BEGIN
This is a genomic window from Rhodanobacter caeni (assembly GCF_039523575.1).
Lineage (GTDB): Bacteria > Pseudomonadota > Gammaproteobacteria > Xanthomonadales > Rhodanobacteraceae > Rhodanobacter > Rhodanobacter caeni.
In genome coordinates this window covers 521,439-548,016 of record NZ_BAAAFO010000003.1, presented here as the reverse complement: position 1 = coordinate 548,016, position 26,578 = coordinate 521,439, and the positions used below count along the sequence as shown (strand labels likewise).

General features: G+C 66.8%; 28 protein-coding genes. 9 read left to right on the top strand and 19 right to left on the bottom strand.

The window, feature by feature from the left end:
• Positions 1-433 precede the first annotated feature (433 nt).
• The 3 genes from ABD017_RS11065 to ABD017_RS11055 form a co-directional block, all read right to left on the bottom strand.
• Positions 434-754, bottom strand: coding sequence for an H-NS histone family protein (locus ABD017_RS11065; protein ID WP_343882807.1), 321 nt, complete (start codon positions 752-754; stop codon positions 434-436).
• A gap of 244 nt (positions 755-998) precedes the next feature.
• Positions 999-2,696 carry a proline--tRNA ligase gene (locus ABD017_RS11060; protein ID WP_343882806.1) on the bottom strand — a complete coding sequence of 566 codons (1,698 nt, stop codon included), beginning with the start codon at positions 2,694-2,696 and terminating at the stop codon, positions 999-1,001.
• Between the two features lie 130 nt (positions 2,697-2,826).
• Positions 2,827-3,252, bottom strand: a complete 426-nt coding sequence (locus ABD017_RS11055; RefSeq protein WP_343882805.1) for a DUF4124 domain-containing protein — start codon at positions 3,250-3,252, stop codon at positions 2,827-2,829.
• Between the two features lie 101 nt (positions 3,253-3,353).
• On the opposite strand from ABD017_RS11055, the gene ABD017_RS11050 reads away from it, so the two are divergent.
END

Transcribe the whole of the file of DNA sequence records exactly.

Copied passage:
This is a genomic window from Rhodanobacter caeni (assembly GCF_039523575.1).
Lineage (GTDB): Bacteria > Pseudomonadota > Gammaproteobacteria > Xanthomonadales > Rhodanobacteraceae > Rhodanobacter > Rhodanobacter caeni.
In genome coordinates this window covers 521,439-548,016 of record NZ_BAAAFO010000003.1, presented here as the reverse complement: position 1 = coordinate 548,016, position 26,578 = coordinate 521,439, and the positions used below count along the sequence as shown (strand labels likewise).

General features: G+C 66.8%; 28 protein-coding genes. 9 read left to right on the top strand and 19 right to left on the bottom strand.

The window, feature by feature from the left end:
• Positions 1-433 precede the first annotated feature (433 nt).
• The 3 genes from ABD017_RS11065 to ABD017_RS11055 form a co-directional block, all read right to left on the bottom strand.
• Positions 434-754, bottom strand: coding sequence for an H-NS histone family protein (locus ABD017_RS11065; protein ID WP_343882807.1), 321 nt, complete (start codon positions 752-754; stop codon positions 434-436).
• A gap of 244 nt (positions 755-998) precedes the next feature.
• Positions 999-2,696 carry a proline--tRNA ligase gene (locus ABD017_RS11060; protein ID WP_343882806.1) on the bottom strand — a complete coding sequence of 566 codons (1,698 nt, stop codon included), beginning with the start codon at positions 2,694-2,696 and terminating at the stop codon, positions 999-1,001.
• Between the two features lie 130 nt (positions 2,697-2,826).
• Positions 2,827-3,252, bottom strand: a complete 426-nt coding sequence (locus ABD017_RS11055; RefSeq protein WP_343882805.1) for a DUF4124 domain-containing protein — start codon at positions 3,250-3,252, stop codon at positions 2,827-2,829.
• Between the two features lie 101 nt (positions 3,253-3,353).
• On the opposite strand from ABD017_RS11055, the gene ABD017_RS11050 reads away from it, so the two are divergent.